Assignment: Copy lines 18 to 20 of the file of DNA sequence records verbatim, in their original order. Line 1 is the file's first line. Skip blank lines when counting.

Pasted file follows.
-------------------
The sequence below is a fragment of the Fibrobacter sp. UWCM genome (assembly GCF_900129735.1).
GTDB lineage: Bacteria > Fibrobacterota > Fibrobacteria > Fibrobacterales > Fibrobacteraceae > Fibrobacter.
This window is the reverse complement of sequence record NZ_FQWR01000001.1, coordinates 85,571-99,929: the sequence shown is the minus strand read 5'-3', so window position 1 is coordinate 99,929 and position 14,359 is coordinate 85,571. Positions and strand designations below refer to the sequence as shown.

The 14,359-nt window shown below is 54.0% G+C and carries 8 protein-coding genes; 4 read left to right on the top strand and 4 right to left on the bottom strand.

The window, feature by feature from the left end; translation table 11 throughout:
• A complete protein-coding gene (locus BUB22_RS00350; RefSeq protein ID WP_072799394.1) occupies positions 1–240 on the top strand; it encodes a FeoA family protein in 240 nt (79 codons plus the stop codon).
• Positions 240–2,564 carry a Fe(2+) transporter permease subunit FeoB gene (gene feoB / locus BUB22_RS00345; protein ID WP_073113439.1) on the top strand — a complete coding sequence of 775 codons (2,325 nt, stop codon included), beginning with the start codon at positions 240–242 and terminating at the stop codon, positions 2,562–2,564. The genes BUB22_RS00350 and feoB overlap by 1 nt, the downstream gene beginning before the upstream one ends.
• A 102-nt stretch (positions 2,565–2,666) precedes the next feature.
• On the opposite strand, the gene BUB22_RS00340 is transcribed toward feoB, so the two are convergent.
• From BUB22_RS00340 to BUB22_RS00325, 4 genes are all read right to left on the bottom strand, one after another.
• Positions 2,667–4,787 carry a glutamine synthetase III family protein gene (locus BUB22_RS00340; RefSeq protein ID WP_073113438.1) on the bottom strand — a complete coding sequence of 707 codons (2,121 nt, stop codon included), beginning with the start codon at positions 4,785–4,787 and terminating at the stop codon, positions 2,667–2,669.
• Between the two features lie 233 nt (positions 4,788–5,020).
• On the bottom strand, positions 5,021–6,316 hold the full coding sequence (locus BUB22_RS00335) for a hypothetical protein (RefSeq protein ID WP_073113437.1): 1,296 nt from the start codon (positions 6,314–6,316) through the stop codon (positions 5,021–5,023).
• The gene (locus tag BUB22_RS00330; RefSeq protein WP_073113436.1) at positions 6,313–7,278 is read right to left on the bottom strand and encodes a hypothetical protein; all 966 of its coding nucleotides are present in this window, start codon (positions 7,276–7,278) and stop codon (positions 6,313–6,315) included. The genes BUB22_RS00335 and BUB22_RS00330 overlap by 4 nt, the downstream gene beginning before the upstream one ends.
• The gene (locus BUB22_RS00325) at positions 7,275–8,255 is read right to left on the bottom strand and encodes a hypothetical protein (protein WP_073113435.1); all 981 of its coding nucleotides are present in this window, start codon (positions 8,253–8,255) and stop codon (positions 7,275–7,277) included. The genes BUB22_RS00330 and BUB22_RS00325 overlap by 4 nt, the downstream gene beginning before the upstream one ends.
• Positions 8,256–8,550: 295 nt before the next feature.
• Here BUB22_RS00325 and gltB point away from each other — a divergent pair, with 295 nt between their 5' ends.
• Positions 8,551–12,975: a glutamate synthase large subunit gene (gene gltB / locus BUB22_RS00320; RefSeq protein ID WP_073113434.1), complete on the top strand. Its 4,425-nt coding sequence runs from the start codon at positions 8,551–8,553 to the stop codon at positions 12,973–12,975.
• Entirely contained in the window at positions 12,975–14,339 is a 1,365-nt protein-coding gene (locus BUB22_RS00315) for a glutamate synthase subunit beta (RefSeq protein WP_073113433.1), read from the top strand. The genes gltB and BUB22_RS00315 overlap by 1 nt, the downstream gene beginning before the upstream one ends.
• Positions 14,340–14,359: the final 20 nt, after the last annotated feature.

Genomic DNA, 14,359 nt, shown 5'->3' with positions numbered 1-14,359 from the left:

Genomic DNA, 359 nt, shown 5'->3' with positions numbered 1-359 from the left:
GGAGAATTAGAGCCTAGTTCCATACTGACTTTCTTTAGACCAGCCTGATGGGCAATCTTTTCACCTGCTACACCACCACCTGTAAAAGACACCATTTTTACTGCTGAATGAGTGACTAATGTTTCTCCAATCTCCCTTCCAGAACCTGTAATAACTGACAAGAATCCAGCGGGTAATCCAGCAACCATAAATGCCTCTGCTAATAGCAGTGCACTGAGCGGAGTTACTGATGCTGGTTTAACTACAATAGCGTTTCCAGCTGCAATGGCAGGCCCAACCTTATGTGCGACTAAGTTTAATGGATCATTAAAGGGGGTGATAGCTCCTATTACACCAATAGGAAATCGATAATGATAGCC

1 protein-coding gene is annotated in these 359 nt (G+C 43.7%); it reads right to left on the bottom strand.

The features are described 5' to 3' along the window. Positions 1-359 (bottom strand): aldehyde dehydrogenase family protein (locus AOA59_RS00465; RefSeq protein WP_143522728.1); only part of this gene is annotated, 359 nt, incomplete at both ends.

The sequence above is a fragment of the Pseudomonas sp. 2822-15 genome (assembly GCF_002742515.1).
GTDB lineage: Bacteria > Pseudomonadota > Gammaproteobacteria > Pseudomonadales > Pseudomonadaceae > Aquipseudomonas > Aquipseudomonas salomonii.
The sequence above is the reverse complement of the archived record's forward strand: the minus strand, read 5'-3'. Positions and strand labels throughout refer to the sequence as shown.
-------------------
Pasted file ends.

• Positions 8,551–12,975: a glutamate synthase large subunit gene (gene gltB / locus BUB22_RS00320; RefSeq protein ID WP_073113434.1), complete on the top strand. Its 4,425-nt coding sequence runs from the start codon at positions 8,551–8,553 to the stop codon at positions 12,973–12,975.
• Entirely contained in the window at positions 12,975–14,339 is a 1,365-nt protein-coding gene (locus BUB22_RS00315) for a glutamate synthase subunit beta (RefSeq protein WP_073113433.1), read from the top strand. The genes gltB and BUB22_RS00315 overlap by 1 nt, the downstream gene beginning before the upstream one ends.
• Positions 14,340–14,359: the final 20 nt, after the last annotated feature.